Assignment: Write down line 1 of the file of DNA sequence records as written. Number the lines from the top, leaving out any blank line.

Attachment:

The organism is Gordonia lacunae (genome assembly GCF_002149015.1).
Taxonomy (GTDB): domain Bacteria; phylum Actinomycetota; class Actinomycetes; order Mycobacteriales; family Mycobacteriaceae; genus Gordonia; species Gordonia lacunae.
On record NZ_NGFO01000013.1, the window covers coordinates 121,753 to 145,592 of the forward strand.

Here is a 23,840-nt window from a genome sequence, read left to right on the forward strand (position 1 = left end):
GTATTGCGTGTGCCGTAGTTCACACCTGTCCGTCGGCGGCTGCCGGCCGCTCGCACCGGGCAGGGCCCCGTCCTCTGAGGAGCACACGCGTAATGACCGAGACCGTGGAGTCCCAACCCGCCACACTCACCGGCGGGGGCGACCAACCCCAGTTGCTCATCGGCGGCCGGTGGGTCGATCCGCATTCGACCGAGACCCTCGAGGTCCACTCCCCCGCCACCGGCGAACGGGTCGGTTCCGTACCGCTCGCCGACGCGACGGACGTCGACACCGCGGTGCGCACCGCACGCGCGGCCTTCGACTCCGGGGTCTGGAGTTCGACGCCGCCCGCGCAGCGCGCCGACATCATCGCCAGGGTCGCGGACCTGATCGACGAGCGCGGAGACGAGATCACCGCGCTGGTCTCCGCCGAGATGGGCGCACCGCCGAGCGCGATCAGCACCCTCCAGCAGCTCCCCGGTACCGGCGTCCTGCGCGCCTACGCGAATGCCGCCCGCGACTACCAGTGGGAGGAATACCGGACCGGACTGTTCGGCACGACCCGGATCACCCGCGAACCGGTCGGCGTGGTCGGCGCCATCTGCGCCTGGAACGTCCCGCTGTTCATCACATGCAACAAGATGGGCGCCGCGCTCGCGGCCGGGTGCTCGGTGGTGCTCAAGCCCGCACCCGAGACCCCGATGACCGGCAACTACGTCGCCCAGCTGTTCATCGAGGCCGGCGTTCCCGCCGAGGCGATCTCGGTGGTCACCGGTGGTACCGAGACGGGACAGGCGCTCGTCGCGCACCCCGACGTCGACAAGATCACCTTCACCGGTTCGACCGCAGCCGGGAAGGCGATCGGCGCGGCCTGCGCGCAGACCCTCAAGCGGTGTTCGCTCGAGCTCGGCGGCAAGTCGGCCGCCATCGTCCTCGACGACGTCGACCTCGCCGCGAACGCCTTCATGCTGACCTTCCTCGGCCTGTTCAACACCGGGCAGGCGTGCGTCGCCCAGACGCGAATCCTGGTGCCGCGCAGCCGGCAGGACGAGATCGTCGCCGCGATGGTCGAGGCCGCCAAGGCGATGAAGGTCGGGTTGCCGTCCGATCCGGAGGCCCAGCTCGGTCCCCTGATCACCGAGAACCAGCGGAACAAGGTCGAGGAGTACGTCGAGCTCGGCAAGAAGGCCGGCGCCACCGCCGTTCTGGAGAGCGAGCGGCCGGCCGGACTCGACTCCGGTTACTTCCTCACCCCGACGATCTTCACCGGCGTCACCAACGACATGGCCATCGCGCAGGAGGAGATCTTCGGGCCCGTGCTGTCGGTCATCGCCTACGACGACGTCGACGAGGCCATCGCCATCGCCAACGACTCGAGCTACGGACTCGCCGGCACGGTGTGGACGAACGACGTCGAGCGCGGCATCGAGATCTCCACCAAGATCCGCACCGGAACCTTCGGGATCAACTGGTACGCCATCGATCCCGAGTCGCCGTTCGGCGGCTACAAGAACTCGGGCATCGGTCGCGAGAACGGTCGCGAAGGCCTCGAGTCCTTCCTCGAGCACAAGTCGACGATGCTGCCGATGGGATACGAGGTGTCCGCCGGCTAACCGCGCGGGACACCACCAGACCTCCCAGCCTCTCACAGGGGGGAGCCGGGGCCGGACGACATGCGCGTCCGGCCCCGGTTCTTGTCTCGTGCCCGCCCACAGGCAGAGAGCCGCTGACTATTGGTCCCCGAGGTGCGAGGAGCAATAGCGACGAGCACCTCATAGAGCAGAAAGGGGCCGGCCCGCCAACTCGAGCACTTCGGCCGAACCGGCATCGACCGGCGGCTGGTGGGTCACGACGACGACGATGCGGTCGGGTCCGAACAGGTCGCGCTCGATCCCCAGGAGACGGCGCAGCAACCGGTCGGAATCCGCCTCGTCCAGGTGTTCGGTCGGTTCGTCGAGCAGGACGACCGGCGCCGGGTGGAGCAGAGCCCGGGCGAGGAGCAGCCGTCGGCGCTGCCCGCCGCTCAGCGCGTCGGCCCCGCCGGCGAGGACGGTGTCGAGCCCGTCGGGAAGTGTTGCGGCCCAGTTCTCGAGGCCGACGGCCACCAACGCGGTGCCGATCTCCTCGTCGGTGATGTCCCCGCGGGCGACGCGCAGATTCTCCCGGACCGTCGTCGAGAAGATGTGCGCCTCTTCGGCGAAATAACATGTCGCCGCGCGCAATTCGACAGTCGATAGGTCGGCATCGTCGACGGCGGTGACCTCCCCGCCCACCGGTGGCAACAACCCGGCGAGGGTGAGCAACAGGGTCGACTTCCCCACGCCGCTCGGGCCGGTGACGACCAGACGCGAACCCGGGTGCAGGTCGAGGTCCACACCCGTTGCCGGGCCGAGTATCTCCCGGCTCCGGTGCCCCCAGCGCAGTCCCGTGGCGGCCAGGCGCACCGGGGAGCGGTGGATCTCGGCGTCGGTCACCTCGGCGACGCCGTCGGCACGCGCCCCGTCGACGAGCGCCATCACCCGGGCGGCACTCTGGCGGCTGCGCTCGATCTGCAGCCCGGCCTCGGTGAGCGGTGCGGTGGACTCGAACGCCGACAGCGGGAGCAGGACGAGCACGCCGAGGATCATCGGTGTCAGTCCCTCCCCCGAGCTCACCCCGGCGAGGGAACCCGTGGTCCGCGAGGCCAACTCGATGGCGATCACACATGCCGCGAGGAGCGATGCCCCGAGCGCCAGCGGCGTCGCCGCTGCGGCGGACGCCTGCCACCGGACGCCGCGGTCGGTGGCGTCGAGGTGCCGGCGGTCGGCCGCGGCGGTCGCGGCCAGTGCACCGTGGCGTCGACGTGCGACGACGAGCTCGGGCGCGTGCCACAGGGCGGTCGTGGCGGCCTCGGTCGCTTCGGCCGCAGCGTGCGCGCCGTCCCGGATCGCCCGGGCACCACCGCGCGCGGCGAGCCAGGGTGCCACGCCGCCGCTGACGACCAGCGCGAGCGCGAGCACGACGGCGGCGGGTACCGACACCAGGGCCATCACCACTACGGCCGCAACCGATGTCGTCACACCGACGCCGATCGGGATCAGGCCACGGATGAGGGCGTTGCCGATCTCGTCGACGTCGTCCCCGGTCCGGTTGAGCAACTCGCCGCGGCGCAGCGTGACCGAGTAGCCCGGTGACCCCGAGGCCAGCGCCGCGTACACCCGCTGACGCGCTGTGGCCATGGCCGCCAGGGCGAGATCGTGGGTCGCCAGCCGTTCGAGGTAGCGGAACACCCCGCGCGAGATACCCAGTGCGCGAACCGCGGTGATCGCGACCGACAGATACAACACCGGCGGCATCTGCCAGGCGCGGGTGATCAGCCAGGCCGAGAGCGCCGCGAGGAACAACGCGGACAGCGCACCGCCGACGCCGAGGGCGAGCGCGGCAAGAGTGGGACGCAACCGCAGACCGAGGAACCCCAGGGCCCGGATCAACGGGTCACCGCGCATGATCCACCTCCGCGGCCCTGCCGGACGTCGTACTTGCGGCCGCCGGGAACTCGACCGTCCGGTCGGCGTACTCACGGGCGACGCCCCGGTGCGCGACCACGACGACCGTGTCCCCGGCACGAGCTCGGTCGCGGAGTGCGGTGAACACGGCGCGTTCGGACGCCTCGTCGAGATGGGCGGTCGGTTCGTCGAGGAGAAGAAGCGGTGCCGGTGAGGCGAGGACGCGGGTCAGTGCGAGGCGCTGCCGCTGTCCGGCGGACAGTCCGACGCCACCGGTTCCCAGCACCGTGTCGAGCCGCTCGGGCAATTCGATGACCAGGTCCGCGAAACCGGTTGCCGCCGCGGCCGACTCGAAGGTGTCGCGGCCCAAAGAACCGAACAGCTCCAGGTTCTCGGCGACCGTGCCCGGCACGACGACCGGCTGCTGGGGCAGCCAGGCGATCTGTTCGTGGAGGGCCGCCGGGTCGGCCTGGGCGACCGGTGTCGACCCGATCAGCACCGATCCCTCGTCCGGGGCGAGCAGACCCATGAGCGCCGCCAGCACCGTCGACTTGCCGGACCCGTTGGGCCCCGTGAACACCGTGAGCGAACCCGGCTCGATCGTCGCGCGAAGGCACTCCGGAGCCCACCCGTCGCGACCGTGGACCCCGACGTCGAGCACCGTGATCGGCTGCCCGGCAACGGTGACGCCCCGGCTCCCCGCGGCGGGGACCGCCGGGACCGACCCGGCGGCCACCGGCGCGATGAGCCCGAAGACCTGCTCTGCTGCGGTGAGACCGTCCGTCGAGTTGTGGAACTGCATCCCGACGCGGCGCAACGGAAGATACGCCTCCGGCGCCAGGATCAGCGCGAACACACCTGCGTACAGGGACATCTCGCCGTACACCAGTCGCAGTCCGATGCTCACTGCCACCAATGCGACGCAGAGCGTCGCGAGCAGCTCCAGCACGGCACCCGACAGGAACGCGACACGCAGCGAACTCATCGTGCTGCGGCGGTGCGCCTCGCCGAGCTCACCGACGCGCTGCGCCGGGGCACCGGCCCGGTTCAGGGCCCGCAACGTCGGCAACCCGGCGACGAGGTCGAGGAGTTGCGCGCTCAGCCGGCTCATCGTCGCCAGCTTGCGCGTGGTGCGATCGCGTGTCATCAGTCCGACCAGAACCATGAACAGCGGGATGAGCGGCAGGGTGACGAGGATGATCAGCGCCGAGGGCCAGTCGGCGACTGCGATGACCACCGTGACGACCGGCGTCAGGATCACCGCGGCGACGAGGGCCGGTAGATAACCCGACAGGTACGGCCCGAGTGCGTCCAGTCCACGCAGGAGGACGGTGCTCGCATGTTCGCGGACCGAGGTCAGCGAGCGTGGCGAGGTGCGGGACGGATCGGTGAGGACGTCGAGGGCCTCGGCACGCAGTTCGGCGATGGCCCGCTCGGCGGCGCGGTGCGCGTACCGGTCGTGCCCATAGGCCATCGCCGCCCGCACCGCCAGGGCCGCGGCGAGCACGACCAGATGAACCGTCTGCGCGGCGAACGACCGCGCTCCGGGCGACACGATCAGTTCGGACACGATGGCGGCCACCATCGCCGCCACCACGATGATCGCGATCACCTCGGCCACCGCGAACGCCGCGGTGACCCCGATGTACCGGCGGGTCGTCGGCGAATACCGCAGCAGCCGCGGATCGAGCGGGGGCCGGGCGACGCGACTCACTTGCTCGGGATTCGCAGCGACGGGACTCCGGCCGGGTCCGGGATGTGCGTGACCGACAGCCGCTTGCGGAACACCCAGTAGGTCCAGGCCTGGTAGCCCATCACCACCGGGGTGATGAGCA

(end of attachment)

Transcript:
The organism is Gordonia lacunae (genome assembly GCF_002149015.1).